I finally had time today to assemble the FG085 function generator kit that I bought last September (it’s been a busy 9 months). I bought the kit from Sparkfun, on sale for $38 (it is now $50 from them or $47 from jyetech, who make the kit).
The assembly is fairly simple, as they’ve already done all the surface-mount soldering, leaving only the through-hole parts to solder—about 200 solder points. I managed to make two stupid mistakes that required unsoldering—I soldered one of the 21 push buttons on the wrong side of the board and I forgot to peel the protective strip off the LCD display before soldering the BNC connector in place. The BNC connector is strangely mounted, so that the front panel can’t be removed without unsoldering the connector. Both errors were ones I realized right after I made them, and were fairly easy to fix.
The function generator seems pretty easy to use, though not all the user interface is intuitive, as there are well-hidden features like that pressing “.” twice allows you to change the duty cycle of the square wave. Jyetech has pretty good documentation on-line though, including a user’s manual and a schematic for the function generator.
They do direct digital synthesis with a 2.5MHz sampling rate and an 8-bit DAC, then scale the amplitude and add an offset. At 40Hz and below they drop the sampling frequency to 10kHz,in order to get a more precise frequency. They only claim to go to 200kHz (12.5 samples per period), but their low-pass filter at the DAC has a corner frequency of 1.426MHz (C=180pF, R=470Ω+150Ω) if their schematic is right. (Update 2015 Jun 30: that’s from Schematic_085F.pdf—from Schematic_085G.pdf, the corner frequency should be 713kHz.) So they are not really filtering down to 200kHz, and the software allows the user to enter up to 999,999Hz (in steps of 1 Hz).
I checked the amplitude of the output using my Bitscope USB oscilloscope, with the FG085 set for 5V peak-to-peak and 0V offset:
The low-pass filter in the FG085 function generator seems to be set for about 400kHz.
At the higher frequencies the waveform is far from sinusoidal (3 points per period at 833,333Hz), and the beating due to phase change if the period is not exactly a power of 2 times the sampling period makes for pretty dancing patterns on the oscilloscope, but the amplitude is hard to read. I think that the bandwidth is about 400kHz, though the distortion of the waveform is pretty bad when the number of samples is tiny, so treating the signal as a sine wave is a bit dubious above about 100kHz. Because the bandwidth is so different from what I compute from their schematic, I suspected that either their resistor value or capacitor value in the low-pass-filter is misreported. A 2kΩ resistor instead of a 470Ω resistor for R9 leading into a 180pF capacitor C12 would match the behavior better (or C13 was populated despite the schematics). It is a little hard to figure out the size of capacitors on the PC board (they’re not labeled), but the resistor R9 does appear to be 470Ω, so I’m still a little mystified where the 400kHz corner frequency is coming from.
I don’t know for sure whether the inaccuracy in the voltage measurements at low frequency is from the frequency generator being miscalibrated or from the Bitscope’s lack of calibration, but I suspect the function generator. If the 2V peak-to-peak 1kHz signal out of my Kikusui oscilloscope is accurate (a bit questionable), then the Bitscope is only reading 1% high, so the voltage errors would be in the function generator.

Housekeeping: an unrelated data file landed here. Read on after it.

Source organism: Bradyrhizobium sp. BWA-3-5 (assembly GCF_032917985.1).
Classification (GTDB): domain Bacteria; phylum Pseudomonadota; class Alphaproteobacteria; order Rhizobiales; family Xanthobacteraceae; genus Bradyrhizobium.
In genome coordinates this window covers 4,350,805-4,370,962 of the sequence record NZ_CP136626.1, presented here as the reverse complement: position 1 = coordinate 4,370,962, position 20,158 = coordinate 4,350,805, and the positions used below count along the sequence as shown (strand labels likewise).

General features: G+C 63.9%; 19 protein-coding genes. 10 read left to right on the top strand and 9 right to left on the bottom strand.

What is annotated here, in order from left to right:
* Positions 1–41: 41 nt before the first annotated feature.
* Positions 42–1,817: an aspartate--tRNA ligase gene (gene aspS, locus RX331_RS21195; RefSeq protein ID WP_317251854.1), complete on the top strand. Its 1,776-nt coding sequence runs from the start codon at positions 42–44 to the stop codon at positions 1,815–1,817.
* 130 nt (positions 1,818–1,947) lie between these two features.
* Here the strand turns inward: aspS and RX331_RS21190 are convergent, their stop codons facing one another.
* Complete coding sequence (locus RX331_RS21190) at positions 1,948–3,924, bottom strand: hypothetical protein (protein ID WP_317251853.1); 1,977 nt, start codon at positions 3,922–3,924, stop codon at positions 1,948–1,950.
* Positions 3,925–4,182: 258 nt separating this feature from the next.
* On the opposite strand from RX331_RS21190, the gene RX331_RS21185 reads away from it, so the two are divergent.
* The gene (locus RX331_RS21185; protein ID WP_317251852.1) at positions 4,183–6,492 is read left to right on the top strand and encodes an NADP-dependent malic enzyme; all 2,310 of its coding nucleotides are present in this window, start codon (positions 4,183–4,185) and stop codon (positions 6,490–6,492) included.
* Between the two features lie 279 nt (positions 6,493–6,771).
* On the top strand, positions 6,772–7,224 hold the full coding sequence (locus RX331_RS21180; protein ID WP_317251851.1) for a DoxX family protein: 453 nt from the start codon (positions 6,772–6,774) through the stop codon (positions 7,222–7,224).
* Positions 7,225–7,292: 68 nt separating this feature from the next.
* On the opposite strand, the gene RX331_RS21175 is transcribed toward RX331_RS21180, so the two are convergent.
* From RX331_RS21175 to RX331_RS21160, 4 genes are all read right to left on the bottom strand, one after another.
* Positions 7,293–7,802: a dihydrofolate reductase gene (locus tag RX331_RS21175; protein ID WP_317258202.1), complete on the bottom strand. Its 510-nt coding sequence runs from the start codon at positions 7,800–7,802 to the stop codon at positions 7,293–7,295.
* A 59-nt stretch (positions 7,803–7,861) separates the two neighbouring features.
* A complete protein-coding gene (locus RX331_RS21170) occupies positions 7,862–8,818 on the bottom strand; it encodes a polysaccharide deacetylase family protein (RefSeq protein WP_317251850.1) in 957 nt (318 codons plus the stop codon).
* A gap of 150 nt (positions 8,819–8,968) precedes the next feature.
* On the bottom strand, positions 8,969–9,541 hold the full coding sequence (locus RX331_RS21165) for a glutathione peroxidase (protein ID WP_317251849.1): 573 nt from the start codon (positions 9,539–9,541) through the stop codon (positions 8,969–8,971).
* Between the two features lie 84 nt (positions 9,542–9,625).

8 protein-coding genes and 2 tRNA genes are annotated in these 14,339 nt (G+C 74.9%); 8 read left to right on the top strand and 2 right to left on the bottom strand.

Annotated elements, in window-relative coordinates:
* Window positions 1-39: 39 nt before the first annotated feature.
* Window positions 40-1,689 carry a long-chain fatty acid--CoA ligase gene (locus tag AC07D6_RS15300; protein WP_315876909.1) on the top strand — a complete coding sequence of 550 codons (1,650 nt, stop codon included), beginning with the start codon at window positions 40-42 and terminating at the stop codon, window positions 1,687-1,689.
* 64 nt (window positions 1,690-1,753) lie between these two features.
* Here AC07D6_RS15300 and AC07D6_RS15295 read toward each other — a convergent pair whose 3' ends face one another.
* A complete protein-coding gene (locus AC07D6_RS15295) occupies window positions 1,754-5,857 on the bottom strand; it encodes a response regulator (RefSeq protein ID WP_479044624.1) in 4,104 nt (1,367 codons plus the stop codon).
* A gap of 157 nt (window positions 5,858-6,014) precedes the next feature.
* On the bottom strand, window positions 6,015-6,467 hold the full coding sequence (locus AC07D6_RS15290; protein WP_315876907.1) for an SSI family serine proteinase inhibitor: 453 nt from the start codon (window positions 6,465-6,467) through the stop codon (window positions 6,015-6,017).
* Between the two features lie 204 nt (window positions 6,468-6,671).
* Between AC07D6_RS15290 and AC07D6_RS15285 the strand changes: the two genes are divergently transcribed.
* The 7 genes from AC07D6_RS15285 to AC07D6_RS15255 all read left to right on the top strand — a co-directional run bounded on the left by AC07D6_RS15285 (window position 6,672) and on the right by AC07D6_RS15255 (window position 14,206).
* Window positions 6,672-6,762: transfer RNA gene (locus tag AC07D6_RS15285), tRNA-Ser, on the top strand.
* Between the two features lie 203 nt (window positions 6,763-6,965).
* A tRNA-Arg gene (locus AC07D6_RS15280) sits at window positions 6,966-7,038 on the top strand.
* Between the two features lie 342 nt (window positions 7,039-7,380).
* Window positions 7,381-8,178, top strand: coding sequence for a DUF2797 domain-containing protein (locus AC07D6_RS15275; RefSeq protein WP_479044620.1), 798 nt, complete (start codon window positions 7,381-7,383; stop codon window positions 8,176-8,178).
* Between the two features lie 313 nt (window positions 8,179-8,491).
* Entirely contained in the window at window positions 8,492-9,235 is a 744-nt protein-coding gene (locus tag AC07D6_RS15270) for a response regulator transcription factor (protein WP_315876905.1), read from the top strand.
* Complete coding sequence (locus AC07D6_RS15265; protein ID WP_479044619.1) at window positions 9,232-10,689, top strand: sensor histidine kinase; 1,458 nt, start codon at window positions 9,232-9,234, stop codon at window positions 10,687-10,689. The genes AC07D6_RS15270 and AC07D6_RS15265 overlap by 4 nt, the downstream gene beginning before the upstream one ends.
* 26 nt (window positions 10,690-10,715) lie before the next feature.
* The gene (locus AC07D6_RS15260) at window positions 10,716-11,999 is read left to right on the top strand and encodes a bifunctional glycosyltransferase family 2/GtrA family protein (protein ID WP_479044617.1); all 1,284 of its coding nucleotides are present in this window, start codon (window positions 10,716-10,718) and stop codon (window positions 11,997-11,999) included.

I tried doing an FFT with the Bitscope, to see how much harmonic distortion there is (limited by the 8-bit resolution of both the function generator and the oscilloscope. The oscilloscope reports components at the desired frequency, but also at 2.5MHz ± the desired frequency. These two sidebands are about 40dB down, which is not too bad for an 8-bit DAC.
Incidentally, I noticed that they used a very cheap and noisy DAC—just a resistor ladder with ordinary output pins from the processor driving it. Looking at a low-frequency waveform, there seems to be a glitch of about 30mV (on a 2V peak-to-peak signal) at the 8 transitions that correspond to the top three bit positions. This sort of non-linearity error is what you would expect from the very low-quality DAC they used. On the Bitscope FFT, the errors are near the noise floor, but there is a consistent set of 9th, 11th and 13th harmonics about 50dB below the fundamental. The FFT also points out a 3rd harmonic about 40dB down from the fundamental.
I suspect that they could have made a better function generator for about the same price by using a more modern microprocessor—Freescale’s KL25Z includes a 12-bit DAC with a 550kHz bandwidth, with much better non-linearity than what they achieved—the chip is a bit more expensive, but would add at most $1 to their parts cost—it may actually be cheaper, if it replaces some of their other parts as well.
They adjust the gain and offset in amplifiers after the DAC, but it looks like they just use a 100-position digital potentiometer for the gain and PWM from the ATMega168 for the offset. They monitor the output voltage (before a 22Ω output resistor, not directly at the output), and adjust the offset and voltage to get the peaks more or less right. Given that the digital pot has only 100 positions, the accuracy on that can’t be much better than 1% of the largest amplitude setting, or 0.1V.
For under $50, I did not expect a super-high quality function generator, and I didn’t get one, but FG085 looks like it might be usable for a number of less critical applications. I’ll probably try doing the labs in the book using it—most of them don’t rely on a very high quality sine wave, nor a very high frequency. The ability to set the DC offset to 0V makes this a much more useful function generator than the one built into the Bitscope or the analog Elenco FG500 that I’ve talked about before.